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around the world with bashentertainingFood & Drinkpaige anderson appel

around the world with bash, please: provencal picnic

by Paige


Bonjour mes amis! Oui, oui vous l’avez deviné. FRANCE! We feel pretty lucky with this spin of the globe. The entertaining gods smiled upon us and we got to take an imaginary trip to Provence. Our idea came easily, as Provence is such a romantic place and inspiration is easily extracted from romantic countrysides. Who would we like to travel to France with? Our one true loves. So, our idea spawned from that and we created a Provencal anniversary picnic.


Meet our dapper husband who after honeymooning in France one year ago with his bride, decided to surprise his wife with a frenchy lawn picnic on their one year anniversary. Pretty sweet huh? Oui oui!


We set the scene with a pretty floral tablecloth in traditional French blue. Easily a picnic blanket, and beautifully appropriate. The food was all delectable French bites this couple loves to share : Duck pate & cheeses such as a Mimolette, Brillat Savarin, and Roquefort spread on French baguettes. Saucisson, fresh fruit, pickled vegetables and brie and butter sandwiches overflowed from the basket. Condiments such as preserved lemons, lavender jelly, and artisanal honeycomb all took them back to their picnics in the French countryside. For dessert: lavender macaroons and delicate lemon custard tarts.


A wine barrel we picked up at a garden shop became the perfect “drink boat” when sawed in half long ways. Homemade lavender lemonade infused with lavender simple syrup was the non-alcoholic refreshment.


Lillet and Rosé were two of their favorite French aperitifs followed by the elderflower liqueur St. Germain. All three make for light, summery, sweet spirits for a picnic and can be easily be cut with soda water for a sparkling spritzer.

CLICK HERE for the rest of the post after the jump!


Mini tables were created with wine crates we picked up on ebay. A ceramic milkmaid pitcher housed our ethereal pure white hydrangeas, purple stock, amaranthus, and seeded eucalyptus  mixed with fresh herbs.  Vintage milk bottles were vessels for fragrant rosemary, sage, and lavender sprigs.


Adornments were created with herbs tied around Spega yogurt containers and repurposed into votives for candles. Simple baker’s twine added texture and softness.


Same with the anniversary ring box, simple lavender sprig tied up with twine makes pretty packaging without a lot of fuss.



We made our own preserved lemons and lavender jelly and we can’t encourage you enough to do it too. Preserved lemons are delicious on salads or with cheeses, sometimes we just cut and eat them straight. Simply cut a fresh lemons into wedges, submerge in salt (we used kosher) inside a mason jar, and put in fridge to “cook” for 3 months. Super yummy and easy. Your friends will be impressed with your frenchy expertise and gourmand know how. They add a little surprise in a simple arugula and oil salad.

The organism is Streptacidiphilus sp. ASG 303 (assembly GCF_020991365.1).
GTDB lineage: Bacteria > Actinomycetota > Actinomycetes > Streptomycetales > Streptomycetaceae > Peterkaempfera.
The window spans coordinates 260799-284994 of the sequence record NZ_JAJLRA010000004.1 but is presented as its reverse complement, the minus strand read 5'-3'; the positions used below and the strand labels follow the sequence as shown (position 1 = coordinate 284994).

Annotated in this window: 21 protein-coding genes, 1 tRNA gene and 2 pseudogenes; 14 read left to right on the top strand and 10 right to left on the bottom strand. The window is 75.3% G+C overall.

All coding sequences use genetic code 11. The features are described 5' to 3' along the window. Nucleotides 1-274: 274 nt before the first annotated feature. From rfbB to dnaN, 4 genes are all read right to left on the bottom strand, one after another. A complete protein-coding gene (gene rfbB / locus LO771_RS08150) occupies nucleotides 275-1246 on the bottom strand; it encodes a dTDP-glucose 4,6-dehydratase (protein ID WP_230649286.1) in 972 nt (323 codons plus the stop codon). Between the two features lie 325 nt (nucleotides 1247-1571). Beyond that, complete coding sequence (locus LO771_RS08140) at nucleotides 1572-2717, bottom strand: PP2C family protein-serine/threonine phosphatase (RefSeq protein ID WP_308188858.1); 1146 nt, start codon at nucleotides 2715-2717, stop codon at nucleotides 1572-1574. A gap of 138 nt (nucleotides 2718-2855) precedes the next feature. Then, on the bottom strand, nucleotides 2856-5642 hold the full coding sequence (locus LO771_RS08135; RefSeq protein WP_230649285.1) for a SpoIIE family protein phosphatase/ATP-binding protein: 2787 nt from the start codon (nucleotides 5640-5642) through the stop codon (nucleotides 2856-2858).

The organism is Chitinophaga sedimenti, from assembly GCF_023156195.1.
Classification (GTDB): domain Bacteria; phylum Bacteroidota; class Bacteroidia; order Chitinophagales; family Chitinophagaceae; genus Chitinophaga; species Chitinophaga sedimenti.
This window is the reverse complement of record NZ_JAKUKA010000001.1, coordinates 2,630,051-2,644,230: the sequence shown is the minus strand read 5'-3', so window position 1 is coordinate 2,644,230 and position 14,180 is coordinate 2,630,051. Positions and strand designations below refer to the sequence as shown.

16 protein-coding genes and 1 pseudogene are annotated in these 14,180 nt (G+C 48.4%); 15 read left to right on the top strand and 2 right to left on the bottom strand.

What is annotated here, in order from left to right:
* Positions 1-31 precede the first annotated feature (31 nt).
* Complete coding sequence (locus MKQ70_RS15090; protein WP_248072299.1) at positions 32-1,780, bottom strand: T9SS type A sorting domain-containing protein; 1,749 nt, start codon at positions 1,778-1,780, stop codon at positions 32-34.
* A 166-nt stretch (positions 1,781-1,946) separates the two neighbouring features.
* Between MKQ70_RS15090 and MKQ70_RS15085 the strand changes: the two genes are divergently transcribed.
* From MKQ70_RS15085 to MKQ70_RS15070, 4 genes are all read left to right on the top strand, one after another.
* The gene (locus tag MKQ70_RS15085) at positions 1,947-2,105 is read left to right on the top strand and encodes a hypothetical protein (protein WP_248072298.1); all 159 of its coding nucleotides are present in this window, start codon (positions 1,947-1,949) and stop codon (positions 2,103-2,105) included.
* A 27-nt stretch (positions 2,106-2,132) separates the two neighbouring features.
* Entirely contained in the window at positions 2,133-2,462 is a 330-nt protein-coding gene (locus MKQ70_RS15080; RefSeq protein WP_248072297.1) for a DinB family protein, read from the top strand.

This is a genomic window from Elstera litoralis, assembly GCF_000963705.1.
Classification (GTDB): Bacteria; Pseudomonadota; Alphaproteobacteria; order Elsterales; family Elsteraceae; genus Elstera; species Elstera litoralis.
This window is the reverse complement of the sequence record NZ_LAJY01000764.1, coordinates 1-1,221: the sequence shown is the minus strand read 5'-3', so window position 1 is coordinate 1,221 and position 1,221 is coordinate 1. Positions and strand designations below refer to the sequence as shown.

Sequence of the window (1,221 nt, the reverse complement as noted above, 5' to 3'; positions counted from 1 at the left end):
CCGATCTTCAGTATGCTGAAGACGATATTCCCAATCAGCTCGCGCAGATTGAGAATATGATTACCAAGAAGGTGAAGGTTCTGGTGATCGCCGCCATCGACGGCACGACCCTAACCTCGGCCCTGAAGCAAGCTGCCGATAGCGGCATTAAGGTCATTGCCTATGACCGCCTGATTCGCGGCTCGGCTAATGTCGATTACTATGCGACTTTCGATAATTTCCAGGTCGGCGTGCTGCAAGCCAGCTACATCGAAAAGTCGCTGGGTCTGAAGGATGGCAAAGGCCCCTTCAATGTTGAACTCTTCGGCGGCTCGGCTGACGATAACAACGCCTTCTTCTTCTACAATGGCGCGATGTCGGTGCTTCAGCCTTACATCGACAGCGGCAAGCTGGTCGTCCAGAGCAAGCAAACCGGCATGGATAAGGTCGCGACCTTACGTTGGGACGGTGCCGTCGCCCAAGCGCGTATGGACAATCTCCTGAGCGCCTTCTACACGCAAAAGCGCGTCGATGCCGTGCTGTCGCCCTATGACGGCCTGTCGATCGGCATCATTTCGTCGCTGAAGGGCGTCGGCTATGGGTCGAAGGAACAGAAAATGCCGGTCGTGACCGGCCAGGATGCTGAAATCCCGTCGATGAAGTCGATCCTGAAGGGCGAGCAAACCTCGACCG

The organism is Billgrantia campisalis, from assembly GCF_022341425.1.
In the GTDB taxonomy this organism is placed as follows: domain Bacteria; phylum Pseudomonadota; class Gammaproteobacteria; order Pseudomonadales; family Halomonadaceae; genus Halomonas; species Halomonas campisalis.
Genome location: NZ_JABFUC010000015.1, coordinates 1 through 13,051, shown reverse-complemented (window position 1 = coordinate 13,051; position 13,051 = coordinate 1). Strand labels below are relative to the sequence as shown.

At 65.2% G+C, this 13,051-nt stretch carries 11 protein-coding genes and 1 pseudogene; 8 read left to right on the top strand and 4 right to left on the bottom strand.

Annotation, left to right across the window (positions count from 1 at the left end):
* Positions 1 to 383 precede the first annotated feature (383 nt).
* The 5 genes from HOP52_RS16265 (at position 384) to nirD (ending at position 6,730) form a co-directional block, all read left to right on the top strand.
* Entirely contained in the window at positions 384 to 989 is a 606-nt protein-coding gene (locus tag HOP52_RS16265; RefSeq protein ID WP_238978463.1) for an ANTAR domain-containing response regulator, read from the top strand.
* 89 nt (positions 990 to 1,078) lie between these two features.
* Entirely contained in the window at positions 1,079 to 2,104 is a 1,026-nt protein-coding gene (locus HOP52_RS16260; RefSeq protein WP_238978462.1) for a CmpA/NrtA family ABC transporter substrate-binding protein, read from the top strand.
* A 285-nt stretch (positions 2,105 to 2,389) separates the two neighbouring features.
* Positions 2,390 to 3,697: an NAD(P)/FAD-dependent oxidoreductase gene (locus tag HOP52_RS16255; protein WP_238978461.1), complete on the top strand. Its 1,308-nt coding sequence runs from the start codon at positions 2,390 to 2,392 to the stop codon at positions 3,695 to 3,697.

CLICK HERE for more of the Provencal Picnic


Lavender jelly is delicious and pretty simple as well. We used green grapes and fresh lavender picked from our bush but we think white plums would be nice too.
3 lbs  halved White grapes
2 lbs raw organic sugar
2 small lemons
2 cups of lavender flowers

1 Place prepared fruit in a bowl (not metal), add lemon juice and sugar and lavender. Cover with wax paper and macerate for several hours in the refrigerator.
2 Transfer mixture to a heavy pot and slowly bring to a full boil. Taste for Lavender flavor – – let steep longer if lavender is too faint. Remove heavier parts of stems leaving some flower petals in the mix.
3 Lower heat to a light boil, skim and continue to cook, stirring occasionally until mixture begins to reduce and thicken, and the grape halves begin to break down. Check for a jell set at 20-25 minutes.  You want it to scoop with a spoon, but pass through the tines of a fork.
4 Once the jam is sufficiently reduced, ladle into jars and seal.


We designed our jar menu tags in Adobe Illustrator with an herbal color palette and bistro simplicity. Easy to do with pantone color blocks and a good printer. Cut into squares, punch a hole and tie on with baker’s twine. If you don’t have Illustrator, you can easily make these in Word as well.

Other things we picked up to set the tone were raw linen runners, a open market basket, glass cloches, and wooden cutting boards. The last thing you need is a lawn, a park, or even a living room floor to host your picnic. Oh yeah, and a lover with a love of French food. Ooh la la. All gorgeous photos by Tinywater. Styling and design by BASH, PLEASE.

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